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Why the Rockies should have taken a flyer on Shawn Hill

So this article became kind of moot yesterday when the stupid Padres picked up Shawn Hill, but you still get to enjoy my article on why we should've picked him up.


Remember a couple months ago how much the Rockies were trying to land Tim Redding? We even went as far as to offer Willy Taveras - who of course, we later cut - to the Nationals for this pitcher.

Tim Redding

#44 / Pitcher / New York Mets





Feb 12, 1978

What on earth were we thinking?

Dan O'Dowd gets the strangest fixations on the crappiest pitchers. I'm not going to take the time to go through the past 5 years and point them out, but Tim Redding was the most recent O'Dowd ManCrush.

Redding isn't an AWFUL pitcher. He's a serviceable back-end starter. He pup up an ERA of 4.95 last season over 182 innings, and FIP supports his performance, clocking in at 4.93. He pretty much performed as well as you'd expect him to, defense or no. Redding used a mediocre combination of K9, BB9, and HR9 to build those numbers (5.93, 3.21, 1.34) along with a GB% of 39.8 (below average), and while none of them would impress anyone too much, he did have a K/BB ratio of 1.85 and a WHIP of 1.43. I'll be honest, those numbers aren't terrible, but why was O'Dowd so intent on picking him up? He would've also cost the team between $1.5-2.5M, pretty much guaranteeing him a roster spot, so if he stunk, there's not much we could do with him.

Especially when another Nationals starter was close by and could more than likely be had for a song?

Shawn Hill

#41 / Pitcher / San Diego Padres





Apr 28, 1981

Shawn Hill would come with a pile of baggage. Inside that baggage, you would find gauze, tape, bandaids, ibuprofen, ice packs, slings, and a little black book full of physical therapists' numbers. Over the past 3 seasons, Hill has put together 197.1 IP over 34 starts. Most certainly not impressive, but completely understandable when you consider the number of injuries he's had. He stunk up an ERA of 5.83 in 2008, but had a FIP of only 4.06. That .373 BABIP (compared to a career .324) really doesn't help things in that regard, as he was clearly tipping, or getting unlucky, but basically not pitching to his ability.

The upsides of Hill involve his sinker and the ensuing GB% that comes with it. Hill's sinker comes in at about 90 mph, and according to his Pitch F/X data, he gets around 11-12 inches of break on it (about 6 in the vertical, 10 in the horizontal - for comparison, Cook gets about 9 inches, roughly the same vertical but less horizontal). Take that and add in decent control and you get a Career 50.1%GB. Downright impressive, and it sounds to me like the kind of guy we should've been looking for. I know he's totally injury prone, but what if we could get 15-17 starts out of him? Who knows, maybe we could've worked some sort of healing magic over him to get him back in one piece.

However, instead of watching the bargain bin, we instead move forward with guys like Josh Fogg who can throw a splitter effectively enough, but don't have much of a future starting anymore. This far into Spring Training, we've seen a lot of our question mark guys kind of fizzle and look like the low end of what we were hoping (Smith, Hirsh, Fogg, Reynolds), and while we have seen some upsides (Morales, Chacin), it's sounding like we're in the market for more pitching depth for sure. Hill would've been a great addition, even if it was only for a dozen starts or so.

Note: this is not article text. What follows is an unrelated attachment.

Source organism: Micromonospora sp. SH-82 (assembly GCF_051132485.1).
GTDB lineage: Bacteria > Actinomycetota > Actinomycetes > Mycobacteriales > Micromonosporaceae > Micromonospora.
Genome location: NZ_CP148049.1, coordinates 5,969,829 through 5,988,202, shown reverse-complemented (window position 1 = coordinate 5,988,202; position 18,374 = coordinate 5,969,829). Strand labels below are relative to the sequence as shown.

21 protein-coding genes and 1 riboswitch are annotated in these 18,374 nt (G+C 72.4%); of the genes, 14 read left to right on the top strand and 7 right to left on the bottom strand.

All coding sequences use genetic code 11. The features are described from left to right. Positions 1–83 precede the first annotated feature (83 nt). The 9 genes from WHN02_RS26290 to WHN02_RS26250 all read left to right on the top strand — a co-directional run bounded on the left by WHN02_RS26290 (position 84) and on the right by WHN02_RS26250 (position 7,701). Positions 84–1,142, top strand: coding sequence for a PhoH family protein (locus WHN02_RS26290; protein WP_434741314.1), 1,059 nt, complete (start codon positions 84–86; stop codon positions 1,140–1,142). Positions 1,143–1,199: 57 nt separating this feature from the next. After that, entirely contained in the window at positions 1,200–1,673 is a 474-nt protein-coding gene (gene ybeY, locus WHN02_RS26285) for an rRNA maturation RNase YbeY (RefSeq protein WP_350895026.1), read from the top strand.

In reading this, you might've stumbled across the RMN method for valuing pitcher ability ©. For those of you who DIDN'T, I'll go ahead and break it down for you.

I'm firmly of the position that the things you can evaluate hard-and-fast for a pitcher are Strikeouts, Walks, and Home Runs. All have park effects related to them, but they're pretty much the only things that a pitcher can control. A really good pitcher also won't give up many hits, but there are a lot of variable that may make one pitcher look downright hittable and another one look like a lockdown ace.

So K9, BB9, and HR9 are the things I look at. First and foremost, I look at HR9, but that isn't enough to DQ a pitcher. I like to see a HR9 lower than 1.00. Next, I want to see K9 and BB9. A pitcher with a good K rate (6 and up), a good BB rate (3ish, lower), and by extension a solid K/BB (North of 1.5-1.6) will get a bit of forgiveness in a suboptimal HR9, because you're not seeing them put a lot of guys on base via BB to get driven in on those HRs, or they just strike everyone else out after letting someone on.

Finally, and this is the fun one: GB%. With our potential IF defense, GB% can make you forget a LOT of the unsatisfactory areas above, for obvious reasons. League Average GB% in 2008 was about 43% - think Zack Greinke, John Danks, Armando Galarraga, or Jeff Francis. Hill has a 50.1% career GB, so yeah, you can see where he might be someone to keep an eye on.

A few young pitchers to keep in the book-o'-cheap-trade-targets include Brad James from Houston, Jaime Garcia from St. Louis, Dallas Trahern from Detroit, Dallas Buck with Cincy, and Robert Mosebach with the Angels, just to name a few potential young groundballing pitchers. - Several of these pitchers may have swapped teams, I was going off of what Baseball Cube told me, feel free to correct me.

As long as we're on this short tangent, Mark Mulder might be a decent pickup, despite his probable inability to keep his arm on his shoulder. He has a strong history of groundballing, could come for a minor league contract.

Anyhow, the scrap heap isn't too full anymore, but who knows what other players will be released in the next 2 weeks here that we could use to fill out or terribly thinning ranks.